After more than two years of the Covid-19 pandemic, it can be hard to quantify the ways in which we have changed. Our pandemic coverage helps us understand the industry impact, and it seems unlikely that any of our content has been untouched by the unique circumstances that have taken root since the start of 2020.

But so much of that change has occurred at a human level, where many of the lessons emerge from the various conversations and anecdotes that underpin our stories and events. To better showcase these learnings, and provide a measure of insight into how the global PR industry is responding to such a transformative era, this series asks people what they have learned, according to three specific areas.

In the latest installment in our series, we hear from Lou Hoffman, president and CEO of The Hoffman Agency, who talks about finding purpose, connection and bliss at home during the pandemic.

Three things I've learned... 

Talk about going through the ultimate state of discombobulation. Covid-19 hits and in the space of 30 days our revenue craters, a government lockdown commences, and no one has a clue how this is going to play out. I’m still trying to get my arms around what I’m about to say, but I gained a renewed sense of purpose and drive from the pandemic. I want to be clear. I’m not trivializing the tragedy and the heartbreak from so many lives lost. Yet, there’s no getting around the fact that for me the circumstances caused what neuroscientists might term an “event.” All of the sudden, rules and norms went out the window. Playbook? There was no “stinking” playbook. It was the perfect time to rethink everything. The experience led me to become a better listener — staff input drove the recasting of our workplace — and ultimately shifted my career back into build mode where I gain the greatest satisfaction.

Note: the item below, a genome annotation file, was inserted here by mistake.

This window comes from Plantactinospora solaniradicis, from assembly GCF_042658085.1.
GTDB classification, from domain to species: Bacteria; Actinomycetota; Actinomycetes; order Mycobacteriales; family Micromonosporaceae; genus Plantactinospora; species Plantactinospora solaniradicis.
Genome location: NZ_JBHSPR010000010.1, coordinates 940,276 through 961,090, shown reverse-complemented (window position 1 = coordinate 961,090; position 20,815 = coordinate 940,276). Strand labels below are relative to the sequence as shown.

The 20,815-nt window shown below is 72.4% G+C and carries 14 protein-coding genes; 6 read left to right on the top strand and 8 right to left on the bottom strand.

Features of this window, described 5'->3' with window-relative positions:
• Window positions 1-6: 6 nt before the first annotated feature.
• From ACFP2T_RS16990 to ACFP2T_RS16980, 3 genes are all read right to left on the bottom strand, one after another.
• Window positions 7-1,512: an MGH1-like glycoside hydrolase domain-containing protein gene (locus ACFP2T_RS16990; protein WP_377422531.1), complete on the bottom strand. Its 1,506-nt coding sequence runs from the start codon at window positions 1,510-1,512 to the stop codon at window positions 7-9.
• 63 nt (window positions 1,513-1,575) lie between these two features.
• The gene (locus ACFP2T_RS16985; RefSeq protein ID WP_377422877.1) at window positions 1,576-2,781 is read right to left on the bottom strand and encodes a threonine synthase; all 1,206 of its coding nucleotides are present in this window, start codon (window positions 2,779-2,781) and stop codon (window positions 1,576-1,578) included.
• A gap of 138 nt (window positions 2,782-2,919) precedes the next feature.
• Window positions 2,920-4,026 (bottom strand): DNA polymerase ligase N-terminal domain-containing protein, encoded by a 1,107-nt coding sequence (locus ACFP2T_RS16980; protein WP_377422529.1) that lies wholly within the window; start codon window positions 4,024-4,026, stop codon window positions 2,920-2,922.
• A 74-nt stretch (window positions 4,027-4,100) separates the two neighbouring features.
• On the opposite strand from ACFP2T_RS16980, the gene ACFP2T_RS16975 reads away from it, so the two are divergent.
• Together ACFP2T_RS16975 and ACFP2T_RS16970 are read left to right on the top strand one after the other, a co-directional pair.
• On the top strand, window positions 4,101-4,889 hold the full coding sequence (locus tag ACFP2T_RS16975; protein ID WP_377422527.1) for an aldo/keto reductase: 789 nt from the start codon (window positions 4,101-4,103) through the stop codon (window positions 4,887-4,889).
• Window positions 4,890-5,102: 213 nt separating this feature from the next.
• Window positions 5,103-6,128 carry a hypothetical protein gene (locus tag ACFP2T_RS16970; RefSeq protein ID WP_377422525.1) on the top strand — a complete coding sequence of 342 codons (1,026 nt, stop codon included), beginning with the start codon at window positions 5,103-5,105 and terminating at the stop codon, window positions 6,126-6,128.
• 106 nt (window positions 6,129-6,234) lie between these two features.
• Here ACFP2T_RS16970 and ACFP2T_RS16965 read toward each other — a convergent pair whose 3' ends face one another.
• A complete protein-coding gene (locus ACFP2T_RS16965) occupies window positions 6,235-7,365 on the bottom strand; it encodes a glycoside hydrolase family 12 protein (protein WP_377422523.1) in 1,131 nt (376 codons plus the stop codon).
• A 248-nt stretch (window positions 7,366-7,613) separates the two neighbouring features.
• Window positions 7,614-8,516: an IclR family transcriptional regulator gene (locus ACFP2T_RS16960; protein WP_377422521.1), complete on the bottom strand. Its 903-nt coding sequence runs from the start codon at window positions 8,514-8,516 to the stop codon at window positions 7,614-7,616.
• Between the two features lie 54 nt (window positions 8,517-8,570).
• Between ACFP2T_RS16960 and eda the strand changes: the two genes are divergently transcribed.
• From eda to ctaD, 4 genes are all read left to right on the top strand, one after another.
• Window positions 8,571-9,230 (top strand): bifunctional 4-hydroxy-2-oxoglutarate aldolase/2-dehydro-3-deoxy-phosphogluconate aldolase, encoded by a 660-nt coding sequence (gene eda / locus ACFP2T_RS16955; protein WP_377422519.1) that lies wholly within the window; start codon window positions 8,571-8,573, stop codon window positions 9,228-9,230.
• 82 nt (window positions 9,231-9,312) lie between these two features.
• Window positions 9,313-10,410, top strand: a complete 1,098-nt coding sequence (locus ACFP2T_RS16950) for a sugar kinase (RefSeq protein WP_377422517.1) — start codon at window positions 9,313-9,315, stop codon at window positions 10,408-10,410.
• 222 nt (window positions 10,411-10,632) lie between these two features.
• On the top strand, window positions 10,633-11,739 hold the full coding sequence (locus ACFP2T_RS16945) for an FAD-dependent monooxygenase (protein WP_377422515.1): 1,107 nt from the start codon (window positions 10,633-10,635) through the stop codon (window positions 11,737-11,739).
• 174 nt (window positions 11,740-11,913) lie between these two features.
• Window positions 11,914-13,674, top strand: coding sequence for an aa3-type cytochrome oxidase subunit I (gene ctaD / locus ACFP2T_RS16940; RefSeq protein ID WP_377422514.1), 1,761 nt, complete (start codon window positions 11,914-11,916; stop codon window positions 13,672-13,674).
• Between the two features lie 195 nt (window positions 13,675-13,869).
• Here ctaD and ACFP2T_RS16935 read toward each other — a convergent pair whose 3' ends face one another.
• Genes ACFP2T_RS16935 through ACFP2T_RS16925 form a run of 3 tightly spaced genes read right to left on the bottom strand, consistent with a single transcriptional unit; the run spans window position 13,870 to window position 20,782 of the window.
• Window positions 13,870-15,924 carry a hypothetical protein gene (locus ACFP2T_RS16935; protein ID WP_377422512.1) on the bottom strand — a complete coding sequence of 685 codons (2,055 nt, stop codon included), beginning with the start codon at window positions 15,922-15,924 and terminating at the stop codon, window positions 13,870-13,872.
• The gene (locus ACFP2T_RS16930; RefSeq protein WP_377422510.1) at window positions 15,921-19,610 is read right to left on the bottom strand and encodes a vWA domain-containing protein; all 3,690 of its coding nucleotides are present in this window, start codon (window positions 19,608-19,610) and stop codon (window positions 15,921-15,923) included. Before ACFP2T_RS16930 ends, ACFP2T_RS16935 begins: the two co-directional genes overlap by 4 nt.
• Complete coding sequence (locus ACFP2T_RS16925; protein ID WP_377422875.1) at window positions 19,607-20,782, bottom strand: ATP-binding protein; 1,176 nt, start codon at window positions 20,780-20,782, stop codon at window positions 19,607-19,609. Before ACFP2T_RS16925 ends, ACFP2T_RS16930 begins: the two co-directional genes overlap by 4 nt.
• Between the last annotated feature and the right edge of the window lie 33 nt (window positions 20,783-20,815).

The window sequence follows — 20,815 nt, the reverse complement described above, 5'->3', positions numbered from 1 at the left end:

Our profession rose to the occasion big time. The outside world teases the communications profession — OK, sometimes the verb is harsher than “tease” — for the inordinate emphasis on the squishy side of the business, relationships. Yet, this underpinning paved the way for consultancies to navigate the tough times. People might have been working from the kitchen doubling as a home office, but they made the time for “connection” and to help each other. In speaking to colleagues at other consultancies, this was the common thread and goes a long way toward explaining the 2021 numbers (spend on consultancies) that defy logic. Everyone talks about how the pandemic caused executives to finally recognize communications as a mission-critical endeavor. While true, I come back to “connection” as the foundation.

Immediately after the lockdown, my wife Heather and I managed to carve out a slice of life that was downright blissful. I can’t really say whether the extraneous demands took a pause or my time management skills went to the next level (doubtful). Regardless, simple stuff like a trek to Trader Joe’s became things we both did, fun and even meaningful in a weird way. The difference between a drive and a “field trip.” As another example, we had dinners on our back patio that conjured memories from our stays in Aix en Provence. Fast forwarding to today, I’m reminded that the wonders of family and connection and living call for conscious effort. It doesn’t have to be an elaborate undertaking. Sometimes, it can be as simple as “Hey, let’s head to Trader Joe’s together and see if they finally have Speculoos in stock.”
If you'd like to share your three lessons, please let us know.